Forecourt retailers should club together to extract greater value from their supply deals, urged Graham Sims, BP’s erstwhile UK retail director in a colourful and rousing speech at the inaugural ’Top 50 Indies’ dinner held at the Crowne Plaza Hotel in Birmingham last month.

Describing the 160 or so independents gathered in the room as an "incredible force", he said their strengths were the fact they were independent, and as such, the most important sector in the industry.

"It is a sector that everyone listens to if they have any sense in them at all. I’ve certainly learned more from the independent dealers in BP than within BP itself... that is the influence you have," he said. "Overall I believe the indies have a great future if they adapt and continue to do what they are great at. Even considering the oil partners they have the scale, experience and skills second to none. With courage and creativity, flexibility and a business focus, they will survive and prosper."

He warned that the market would continue to be volatile; that retailers should watch their cash flow and credit status; advised them to broaden their offer as far as possible, moving away from their reliance on fuel; and get more support from suppliers. "Think about collegiate infrastructure clubs," he said. "Big is best."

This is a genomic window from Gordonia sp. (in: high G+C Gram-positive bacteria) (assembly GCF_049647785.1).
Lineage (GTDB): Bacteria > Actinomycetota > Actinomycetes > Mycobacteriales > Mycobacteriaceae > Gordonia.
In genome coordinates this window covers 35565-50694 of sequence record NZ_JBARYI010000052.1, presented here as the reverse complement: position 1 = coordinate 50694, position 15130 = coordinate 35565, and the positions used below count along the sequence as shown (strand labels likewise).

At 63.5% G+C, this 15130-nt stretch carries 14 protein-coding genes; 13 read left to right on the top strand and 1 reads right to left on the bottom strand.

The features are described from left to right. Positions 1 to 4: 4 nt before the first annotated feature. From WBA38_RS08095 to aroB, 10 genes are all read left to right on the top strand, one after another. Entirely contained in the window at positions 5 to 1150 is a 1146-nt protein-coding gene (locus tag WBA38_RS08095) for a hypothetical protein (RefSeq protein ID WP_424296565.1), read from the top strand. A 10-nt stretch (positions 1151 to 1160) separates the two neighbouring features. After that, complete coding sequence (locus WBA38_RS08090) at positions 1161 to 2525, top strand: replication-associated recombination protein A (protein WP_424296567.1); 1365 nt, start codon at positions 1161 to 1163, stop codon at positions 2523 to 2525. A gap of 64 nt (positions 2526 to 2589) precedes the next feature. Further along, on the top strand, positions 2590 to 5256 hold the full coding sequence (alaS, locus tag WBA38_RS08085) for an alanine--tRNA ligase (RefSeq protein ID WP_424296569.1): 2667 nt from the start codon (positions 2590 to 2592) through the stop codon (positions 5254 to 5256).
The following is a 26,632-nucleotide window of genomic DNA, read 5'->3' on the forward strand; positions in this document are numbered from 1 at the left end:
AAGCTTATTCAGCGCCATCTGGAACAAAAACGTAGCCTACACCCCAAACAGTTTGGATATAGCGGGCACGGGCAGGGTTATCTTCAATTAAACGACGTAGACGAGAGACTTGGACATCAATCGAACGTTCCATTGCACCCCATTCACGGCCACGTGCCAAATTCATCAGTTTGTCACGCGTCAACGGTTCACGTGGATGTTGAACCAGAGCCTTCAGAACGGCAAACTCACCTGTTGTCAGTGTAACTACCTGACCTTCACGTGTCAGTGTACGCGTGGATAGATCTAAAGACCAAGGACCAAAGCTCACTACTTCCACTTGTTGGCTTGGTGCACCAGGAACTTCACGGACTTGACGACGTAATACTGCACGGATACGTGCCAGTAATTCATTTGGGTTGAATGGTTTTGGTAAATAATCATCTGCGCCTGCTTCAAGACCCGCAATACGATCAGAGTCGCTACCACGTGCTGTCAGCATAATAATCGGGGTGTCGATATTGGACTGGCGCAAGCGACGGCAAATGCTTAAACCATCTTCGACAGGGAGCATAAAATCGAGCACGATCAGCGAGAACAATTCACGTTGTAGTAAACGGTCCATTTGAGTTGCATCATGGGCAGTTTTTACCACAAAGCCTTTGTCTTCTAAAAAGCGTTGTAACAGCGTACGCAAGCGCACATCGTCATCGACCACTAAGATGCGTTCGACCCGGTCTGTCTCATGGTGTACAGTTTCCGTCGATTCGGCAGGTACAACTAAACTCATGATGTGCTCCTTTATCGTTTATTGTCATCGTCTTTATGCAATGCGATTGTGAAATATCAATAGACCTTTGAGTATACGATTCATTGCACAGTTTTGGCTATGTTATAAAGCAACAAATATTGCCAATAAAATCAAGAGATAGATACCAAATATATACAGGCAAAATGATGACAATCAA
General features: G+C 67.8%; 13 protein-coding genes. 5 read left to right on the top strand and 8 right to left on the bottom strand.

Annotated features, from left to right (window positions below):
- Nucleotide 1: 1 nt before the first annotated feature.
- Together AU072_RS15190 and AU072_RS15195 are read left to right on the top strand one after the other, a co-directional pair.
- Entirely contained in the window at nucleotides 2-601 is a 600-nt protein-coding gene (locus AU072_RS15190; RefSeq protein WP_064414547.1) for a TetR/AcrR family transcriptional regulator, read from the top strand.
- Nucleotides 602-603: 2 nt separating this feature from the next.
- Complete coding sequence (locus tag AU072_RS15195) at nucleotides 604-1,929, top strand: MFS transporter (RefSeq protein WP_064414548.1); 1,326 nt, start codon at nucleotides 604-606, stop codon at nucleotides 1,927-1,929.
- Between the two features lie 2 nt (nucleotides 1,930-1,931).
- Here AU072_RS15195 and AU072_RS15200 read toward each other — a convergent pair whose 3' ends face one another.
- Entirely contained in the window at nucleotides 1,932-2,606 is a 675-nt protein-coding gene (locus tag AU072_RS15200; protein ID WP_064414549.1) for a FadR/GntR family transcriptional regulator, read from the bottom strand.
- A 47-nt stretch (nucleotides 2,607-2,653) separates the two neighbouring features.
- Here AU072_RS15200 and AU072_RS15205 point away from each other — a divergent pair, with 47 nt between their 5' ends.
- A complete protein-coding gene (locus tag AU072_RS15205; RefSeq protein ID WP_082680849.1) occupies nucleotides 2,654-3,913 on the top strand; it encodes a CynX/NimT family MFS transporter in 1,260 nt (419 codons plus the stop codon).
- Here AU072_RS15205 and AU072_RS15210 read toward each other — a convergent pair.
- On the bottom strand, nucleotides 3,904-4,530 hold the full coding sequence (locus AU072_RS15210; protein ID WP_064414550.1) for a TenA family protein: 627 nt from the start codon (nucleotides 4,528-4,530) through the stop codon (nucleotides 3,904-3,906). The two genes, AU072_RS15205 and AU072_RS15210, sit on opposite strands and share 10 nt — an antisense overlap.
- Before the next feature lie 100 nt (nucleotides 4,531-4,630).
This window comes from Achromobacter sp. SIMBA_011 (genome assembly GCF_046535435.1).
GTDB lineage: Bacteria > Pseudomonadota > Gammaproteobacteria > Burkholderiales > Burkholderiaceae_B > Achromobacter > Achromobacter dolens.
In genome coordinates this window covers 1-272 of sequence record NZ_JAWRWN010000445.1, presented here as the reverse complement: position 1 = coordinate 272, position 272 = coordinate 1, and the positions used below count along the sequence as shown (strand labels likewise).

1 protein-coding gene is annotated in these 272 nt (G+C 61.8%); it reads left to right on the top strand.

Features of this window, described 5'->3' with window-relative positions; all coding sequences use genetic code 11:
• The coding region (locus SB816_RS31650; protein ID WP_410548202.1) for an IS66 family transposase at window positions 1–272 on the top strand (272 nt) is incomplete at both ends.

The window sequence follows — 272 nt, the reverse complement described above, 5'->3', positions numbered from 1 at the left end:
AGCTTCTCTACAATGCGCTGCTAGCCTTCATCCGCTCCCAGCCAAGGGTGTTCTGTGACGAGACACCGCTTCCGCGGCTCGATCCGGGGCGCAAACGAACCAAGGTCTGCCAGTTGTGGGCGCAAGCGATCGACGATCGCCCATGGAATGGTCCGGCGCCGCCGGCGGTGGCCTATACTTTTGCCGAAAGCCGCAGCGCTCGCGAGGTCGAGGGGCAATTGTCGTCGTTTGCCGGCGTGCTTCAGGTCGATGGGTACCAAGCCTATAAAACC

Looking through the Top 50 Indies listing, published in a supplement with last month’s Forecourt Trader magazine, he concluded that the average throughput of everyone in the room was better than the best oil company site.

"You run 7% of the nation’s sites and have about 8% of the volume. Your collective shop turnover is equal to the sales of JS Local and site average is greater than Spar or Londis.

"If the indies gathered in this room were one company they would be number six in terms of fuel market share and the number one convenience and car-wash company in the UK. See what I mean by impressive?"

As evidence of what he had been trying to achieve in his five years as UK retail director at BP, Sims noted that 33 of the indies had BP sites - while 10 had Esso, 12 had Shell, 20 had Total and 19 had Texaco.

"I know I am unorthodox but my focus has been to try to return our industry to a more profitable place against all the pressures of the market and the competition. The greatest challenge hasn’t been indies versus oilies, or oil versus oil brand, I have been focusing on new formats, whether it is through a differentiated offer, better convenience or better overall value - certainly better returns, sales and improving the overall customer offer."

Graham Sims still retains his directorships within BP for now, but the role of UK retail director was lost following a restructure which saw 2,000 jobs go in BP’s European retail operations. The senior manager for BP Retail in the UK is Stephen George, retail director for the combined retail operations in the UK, the Netherlands and Poland.